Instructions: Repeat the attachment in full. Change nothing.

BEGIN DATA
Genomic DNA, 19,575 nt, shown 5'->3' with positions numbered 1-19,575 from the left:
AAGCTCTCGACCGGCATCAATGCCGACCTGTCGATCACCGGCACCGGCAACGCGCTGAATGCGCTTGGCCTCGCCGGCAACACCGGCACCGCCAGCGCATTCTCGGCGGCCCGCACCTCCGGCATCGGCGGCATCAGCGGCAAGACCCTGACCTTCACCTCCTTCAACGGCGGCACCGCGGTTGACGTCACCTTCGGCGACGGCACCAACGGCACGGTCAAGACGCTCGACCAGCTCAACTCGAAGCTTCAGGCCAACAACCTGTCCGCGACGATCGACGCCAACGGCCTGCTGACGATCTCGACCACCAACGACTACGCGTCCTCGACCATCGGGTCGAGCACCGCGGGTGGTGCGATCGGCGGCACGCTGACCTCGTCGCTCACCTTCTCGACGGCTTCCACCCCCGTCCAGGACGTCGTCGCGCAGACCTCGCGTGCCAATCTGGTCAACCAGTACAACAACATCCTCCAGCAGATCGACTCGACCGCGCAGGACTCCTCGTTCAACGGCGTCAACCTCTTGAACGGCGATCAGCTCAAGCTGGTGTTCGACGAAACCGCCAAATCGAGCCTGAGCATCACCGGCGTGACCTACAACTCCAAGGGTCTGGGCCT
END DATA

Genomic DNA, 19,575 nt, shown 5'->3' with positions numbered 1-19,575 from the left:
AAGCTCTCGACCGGCATCAATGCCGACCTGTCGATCACCGGCACCGGCAACGCGCTGAATGCGCTTGGCCTCGCCGGCAACACCGGCACCGCCAGCGCATTCTCGGCGGCCCGCACCTCCGGCATCGGCGGCATCAGCGGCAAGACCCTGACCTTCACCTCCTTCAACGGCGGCACCGCGGTTGACGTCACCTTCGGCGACGGCACCAACGGCACGGTCAAGACGCTCGACCAGCTCAACTCGAAGCTTCAGGCCAACAACCTGTCCGCGACGATCGACGCCAACGGCCTGCTGACGATCTCGACCACCAACGACTACGCGTCCTCGACCATCGGGTCGAGCACCGCGGGTGGTGCGATCGGCGGCACGCTGACCTCGTCGCTCACCTTCTCGACGGCTTCCACCCCCGTCCAGGACGTCGTCGCGCAGACCTCGCGTGCCAATCTGGTCAACCAGTACAACAACATCCTCCAGCAGATCGACTCGACCGCGCAGGACTCCTCGTTCAACGGCGTCAACCTCTTGAACGGCGATCAGCTCAAGCTGGTGTTCGACGAAACCGCCAAATCGAGCCTGAGCATCACCGGCGTGACCTACAACTCCAAGGGTCTGGGCCT